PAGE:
Although claims and speculation abound, there’s little documentationavailable to provide substantial proof of significant power increasesderived from anti-friction coatings. A principle advantage ofsuch coatings is that they’re dry film lubricants and provideback-up lubrication in the event engine oil is absent. Secondly,since they retain engine oil under conditions of extreme heatand pressure, they offer an extra margin of safety in the eventof oil starvation. These types of coatings are typically appliedto piston skirts, bearings, valve springs, camshafts and lifters.
Builders of professional-level race engines were among the firstto use coated parts extensively. The extremely high loads underwhich these engines operate make them prime candidates for failuresarising from scuffing and galling of internal components. In manyinstances, coatings are used as a means of extending a component’suseful life even when hard failures are rare.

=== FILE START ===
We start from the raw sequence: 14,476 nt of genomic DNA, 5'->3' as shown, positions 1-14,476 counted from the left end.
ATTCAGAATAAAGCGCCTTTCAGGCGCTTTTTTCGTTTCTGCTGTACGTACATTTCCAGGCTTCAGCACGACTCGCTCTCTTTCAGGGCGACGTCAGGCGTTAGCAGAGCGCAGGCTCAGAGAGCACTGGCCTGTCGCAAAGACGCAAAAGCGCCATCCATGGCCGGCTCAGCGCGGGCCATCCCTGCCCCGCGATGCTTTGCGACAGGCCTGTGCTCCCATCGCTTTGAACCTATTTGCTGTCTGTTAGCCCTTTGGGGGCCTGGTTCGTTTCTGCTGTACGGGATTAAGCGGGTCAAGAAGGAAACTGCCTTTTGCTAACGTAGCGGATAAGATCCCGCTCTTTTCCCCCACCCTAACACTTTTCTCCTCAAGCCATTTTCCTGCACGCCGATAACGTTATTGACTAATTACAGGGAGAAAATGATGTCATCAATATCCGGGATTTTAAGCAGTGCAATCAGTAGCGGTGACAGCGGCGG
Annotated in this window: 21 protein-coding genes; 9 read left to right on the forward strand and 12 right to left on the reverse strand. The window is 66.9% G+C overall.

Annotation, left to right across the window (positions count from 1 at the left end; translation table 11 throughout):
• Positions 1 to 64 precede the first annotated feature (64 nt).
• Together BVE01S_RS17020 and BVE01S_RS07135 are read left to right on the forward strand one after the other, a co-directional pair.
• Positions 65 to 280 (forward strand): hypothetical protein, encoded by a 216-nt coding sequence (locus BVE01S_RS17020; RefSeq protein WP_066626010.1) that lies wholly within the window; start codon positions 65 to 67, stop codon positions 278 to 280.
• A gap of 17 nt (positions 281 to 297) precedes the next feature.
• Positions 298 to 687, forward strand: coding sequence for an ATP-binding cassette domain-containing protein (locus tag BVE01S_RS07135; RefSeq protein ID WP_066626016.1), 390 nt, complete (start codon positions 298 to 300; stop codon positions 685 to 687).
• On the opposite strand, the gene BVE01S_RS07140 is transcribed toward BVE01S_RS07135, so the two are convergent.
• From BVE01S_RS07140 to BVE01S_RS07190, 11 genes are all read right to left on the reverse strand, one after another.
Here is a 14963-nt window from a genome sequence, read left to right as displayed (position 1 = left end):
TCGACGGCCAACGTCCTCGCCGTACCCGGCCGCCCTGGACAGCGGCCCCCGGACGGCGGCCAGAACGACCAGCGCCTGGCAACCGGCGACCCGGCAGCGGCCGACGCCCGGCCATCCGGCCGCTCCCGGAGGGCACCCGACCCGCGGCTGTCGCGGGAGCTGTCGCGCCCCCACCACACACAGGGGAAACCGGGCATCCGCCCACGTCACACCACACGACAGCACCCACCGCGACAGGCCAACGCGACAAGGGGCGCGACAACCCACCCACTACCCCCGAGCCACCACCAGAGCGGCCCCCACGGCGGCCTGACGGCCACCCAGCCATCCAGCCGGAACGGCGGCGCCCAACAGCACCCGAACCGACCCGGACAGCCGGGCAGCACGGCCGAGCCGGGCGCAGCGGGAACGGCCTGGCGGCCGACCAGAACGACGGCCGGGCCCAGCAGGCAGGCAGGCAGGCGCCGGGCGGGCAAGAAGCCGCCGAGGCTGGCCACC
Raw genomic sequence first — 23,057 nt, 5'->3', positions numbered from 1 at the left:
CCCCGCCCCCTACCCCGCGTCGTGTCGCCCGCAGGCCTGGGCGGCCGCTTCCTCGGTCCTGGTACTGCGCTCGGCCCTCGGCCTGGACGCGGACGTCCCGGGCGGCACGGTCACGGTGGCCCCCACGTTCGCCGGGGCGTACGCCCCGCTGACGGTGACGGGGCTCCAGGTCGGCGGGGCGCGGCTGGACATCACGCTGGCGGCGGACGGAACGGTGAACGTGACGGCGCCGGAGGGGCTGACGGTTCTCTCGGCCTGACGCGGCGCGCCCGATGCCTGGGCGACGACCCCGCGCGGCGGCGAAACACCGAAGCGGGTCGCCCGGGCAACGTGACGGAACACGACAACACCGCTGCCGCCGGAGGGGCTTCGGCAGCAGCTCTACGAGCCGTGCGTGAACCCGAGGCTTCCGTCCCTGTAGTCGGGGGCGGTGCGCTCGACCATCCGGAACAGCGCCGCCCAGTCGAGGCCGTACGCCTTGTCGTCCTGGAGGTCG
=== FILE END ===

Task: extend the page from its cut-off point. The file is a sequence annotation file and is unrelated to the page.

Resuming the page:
As one sprint car engine builder stated, "I won’t installuncoated pistons. The coated ones look so good when they comeout of an engine it’s hard to believe they’ve been run for morethan a race or two. We’re now able to use a set of pistons fora whole year and that really cuts down on maintenance expense."
For many production engine rebuilders, such considerations maybe irrelevant because a quality rebuilt engine can now run formore than 100,000 miles – far longer than a typical consumerexpects. But for rebuilders who deal with fleets and stationarypower plants, where durability expectations are high and closelymonitored, measurable improvements in engine life can lead toincreased customer loyalty and satisfaction.